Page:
Keep everything crossed. It seems the UK economy might, finally, be turning a corner. So while we wait with baited breath for the next quarterly GDP report, perhaps now is an appropriate time for the recruitment industry to take stock and assess the impact of that poisonous double dip. How should we react to continuing uncertainty? At the heart of this question is the need to understand how employer and candidate attitudes have shifted since the trouble began, together with the resultant change in behaviours on both sides of the recruitment fence.
To start with candidate attitudes toward salaries have polarised. Many candidates are now more than willing to accept a pay cut in order to raise their chances of landing a job. Others, fearful of future pay cuts and salary freezes, still display a reluctance to make any compromise at all. It’s a similar story for employers. Some see a growing pool of available talent as an opportunity to lower remuneration, safe in the knowledge that competition amongst candidates will nonetheless remain. Others, conscious of the heightened resources required to filter a larger pool of talent have opted to use more attractive packages as bait to attract the best, most ambitious people to their business.
Whatever their strategy, the recession has resulted in higher and higher volumes of applications for each role. This fact is leading larger organisations to incorporate software tools to automate the CV screening process in a bid to increase efficiency, reduce administration and save costs.
A recent story from the BBC explains how ‘most, if not all’ big businesses now use applicant tracking systems to help make the recruitment process more manageable. These systems search the CVs for particular keywords that align with a specific job role. If the correct words are found, a candidate is approved to go through to the next round. If not they are dropped from the process. There is of course a danger to using this software, especially if large organisations are implementing it as a human replacement rather than as an accompanying tool to support the recruitment process. Taking a fully automated approach to recruitment can end up with candidates simply being seen as a series of words. The question recruiters need to ask themselves is, is it easier for candidates to optimise a CV than to actually get the job?
Recruiters need to be savvy to these changes. Our role is not only to find a suitable candidate for a client, but to also add value and provide guidance on the recruitment process itself. Regardless of how we feel about this automated approach, we need to understand the process, together with the advantages and disadvantages it affords those businesses that choose to roll it out. We also need to be working with candidates to ensure their CVs are appropriately optimised, in order to boost their chances during the automated screening process.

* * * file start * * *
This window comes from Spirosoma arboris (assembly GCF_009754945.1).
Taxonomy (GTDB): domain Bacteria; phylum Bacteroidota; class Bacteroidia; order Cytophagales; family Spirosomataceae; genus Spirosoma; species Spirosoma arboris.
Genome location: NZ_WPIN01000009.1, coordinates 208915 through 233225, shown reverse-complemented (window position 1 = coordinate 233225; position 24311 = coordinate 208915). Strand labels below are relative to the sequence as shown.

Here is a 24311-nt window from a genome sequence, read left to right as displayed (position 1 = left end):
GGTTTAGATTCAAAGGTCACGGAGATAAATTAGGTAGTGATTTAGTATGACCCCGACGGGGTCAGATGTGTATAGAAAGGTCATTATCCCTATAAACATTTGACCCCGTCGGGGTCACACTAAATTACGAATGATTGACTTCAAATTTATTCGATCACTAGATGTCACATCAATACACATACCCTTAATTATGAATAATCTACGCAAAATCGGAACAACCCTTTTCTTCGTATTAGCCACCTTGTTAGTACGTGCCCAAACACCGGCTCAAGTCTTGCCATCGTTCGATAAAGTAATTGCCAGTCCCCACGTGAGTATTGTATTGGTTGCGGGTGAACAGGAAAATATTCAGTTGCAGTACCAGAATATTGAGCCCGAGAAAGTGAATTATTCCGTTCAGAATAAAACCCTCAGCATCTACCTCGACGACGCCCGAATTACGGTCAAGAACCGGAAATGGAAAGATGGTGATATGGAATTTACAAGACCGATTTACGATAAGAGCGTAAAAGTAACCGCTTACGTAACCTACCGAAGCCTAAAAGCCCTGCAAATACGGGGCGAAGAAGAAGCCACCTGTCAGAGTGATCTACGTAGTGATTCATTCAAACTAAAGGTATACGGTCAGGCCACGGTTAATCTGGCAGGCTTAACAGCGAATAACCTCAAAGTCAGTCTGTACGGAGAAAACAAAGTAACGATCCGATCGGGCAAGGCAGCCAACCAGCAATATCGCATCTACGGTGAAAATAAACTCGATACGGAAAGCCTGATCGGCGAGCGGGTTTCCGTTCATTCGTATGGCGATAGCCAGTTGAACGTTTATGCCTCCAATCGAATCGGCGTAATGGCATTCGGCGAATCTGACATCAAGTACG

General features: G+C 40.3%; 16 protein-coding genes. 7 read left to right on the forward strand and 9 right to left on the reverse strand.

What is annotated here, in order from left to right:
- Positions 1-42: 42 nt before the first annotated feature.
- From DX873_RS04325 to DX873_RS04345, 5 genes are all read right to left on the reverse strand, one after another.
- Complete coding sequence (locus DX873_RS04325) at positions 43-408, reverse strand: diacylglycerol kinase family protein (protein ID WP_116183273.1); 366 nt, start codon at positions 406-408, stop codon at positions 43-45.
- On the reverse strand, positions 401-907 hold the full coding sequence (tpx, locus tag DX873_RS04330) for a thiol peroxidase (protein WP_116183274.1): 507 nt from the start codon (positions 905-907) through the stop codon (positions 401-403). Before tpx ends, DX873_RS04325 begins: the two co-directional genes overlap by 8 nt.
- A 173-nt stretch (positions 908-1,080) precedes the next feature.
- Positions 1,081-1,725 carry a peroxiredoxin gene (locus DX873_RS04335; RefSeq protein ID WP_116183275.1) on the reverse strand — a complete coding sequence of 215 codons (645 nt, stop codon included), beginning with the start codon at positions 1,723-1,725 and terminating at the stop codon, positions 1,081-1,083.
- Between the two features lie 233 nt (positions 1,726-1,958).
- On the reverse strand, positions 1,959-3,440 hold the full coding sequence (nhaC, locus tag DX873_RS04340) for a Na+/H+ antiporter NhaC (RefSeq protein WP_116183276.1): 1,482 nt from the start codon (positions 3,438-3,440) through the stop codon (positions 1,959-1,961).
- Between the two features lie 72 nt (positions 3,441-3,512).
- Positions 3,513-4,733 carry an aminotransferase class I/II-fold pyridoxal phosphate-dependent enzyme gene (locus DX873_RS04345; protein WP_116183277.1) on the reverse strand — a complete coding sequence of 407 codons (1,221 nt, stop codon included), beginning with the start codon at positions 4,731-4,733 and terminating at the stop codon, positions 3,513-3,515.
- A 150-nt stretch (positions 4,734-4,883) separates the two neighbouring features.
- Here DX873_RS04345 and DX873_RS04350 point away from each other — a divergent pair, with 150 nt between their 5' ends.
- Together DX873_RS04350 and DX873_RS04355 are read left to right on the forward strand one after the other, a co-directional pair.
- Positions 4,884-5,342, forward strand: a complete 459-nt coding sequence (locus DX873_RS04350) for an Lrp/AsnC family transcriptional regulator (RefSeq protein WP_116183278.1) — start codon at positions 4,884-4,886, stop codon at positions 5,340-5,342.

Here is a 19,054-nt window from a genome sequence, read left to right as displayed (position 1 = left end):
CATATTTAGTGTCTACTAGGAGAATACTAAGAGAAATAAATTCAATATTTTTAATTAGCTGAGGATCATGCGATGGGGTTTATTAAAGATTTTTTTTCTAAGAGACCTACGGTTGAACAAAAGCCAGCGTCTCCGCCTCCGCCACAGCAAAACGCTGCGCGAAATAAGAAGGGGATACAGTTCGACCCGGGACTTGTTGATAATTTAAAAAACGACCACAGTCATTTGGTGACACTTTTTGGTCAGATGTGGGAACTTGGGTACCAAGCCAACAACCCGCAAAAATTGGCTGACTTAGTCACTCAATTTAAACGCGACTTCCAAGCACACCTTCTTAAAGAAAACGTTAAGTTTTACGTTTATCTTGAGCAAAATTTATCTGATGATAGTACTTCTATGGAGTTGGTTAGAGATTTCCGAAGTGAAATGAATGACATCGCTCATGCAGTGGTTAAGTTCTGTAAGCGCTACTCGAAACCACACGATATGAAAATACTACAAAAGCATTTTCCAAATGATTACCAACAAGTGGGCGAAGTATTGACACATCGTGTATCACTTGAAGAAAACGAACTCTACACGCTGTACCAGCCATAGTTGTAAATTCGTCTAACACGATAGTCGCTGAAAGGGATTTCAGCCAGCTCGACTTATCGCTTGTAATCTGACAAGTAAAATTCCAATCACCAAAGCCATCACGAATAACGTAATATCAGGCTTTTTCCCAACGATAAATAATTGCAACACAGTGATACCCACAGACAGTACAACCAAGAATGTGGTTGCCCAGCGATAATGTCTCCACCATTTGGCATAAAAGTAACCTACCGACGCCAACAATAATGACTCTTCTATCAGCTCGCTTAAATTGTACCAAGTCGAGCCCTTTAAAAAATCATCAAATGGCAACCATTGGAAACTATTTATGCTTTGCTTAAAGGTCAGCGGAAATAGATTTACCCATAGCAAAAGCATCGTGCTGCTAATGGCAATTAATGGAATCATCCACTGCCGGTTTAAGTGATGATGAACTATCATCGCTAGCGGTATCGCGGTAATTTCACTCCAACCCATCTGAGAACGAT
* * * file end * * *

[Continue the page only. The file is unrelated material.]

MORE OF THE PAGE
Ironically, one clear advantage that a recruitment agency offers over automated screening is that it takes precisely the opposite approach. An agency’s ability to make a human assessment of an individual’s attributes can not only identify suitable candidates, but also those which may positively challenge an employer’s preconceptions of ‘suitability’. The best recruiters take the time to get to know employers, together with the dynamics and culture of the business and can match this understanding to the traits of individual candidates. This skill lays well beyond the capabilities of any automated system and can, in the long term, save employers a great deal of both time and money.
The recession has put the squeeze on all departments and HR is no exception. What is important now, however, is that common sense prevails. While unemployment remains high and economic growth weak, there will continue to be high numbers of applications for open positions. While automated tools clearly have their place, those in charge should keep in mind that recruiting isn’t about keywords, it’s about people. The earlier a human can be introduced to the CV screening process, the smaller the chances will be that the perfect candidate slips through the net.
Perhaps this is an opportunity for recruiters. As automated screening continues to focus client-side HR on quantitative processes, agencies may just find that they can command a greater proportion of the qualitative work which, of course, is where their true value lies.
If the recession has taught recruiters anything, it is that we must stay close to the technologies in play. As employers increasingly seek to cut costs and raise efficiency at each stage in the recruitment lifecycle, agencies that are unable to demonstrate their value and point of difference will quickly become redundant. After battling through the worst recession in living memory, it would be unforgivable for us to be sidelined just as things are beginning to pick up.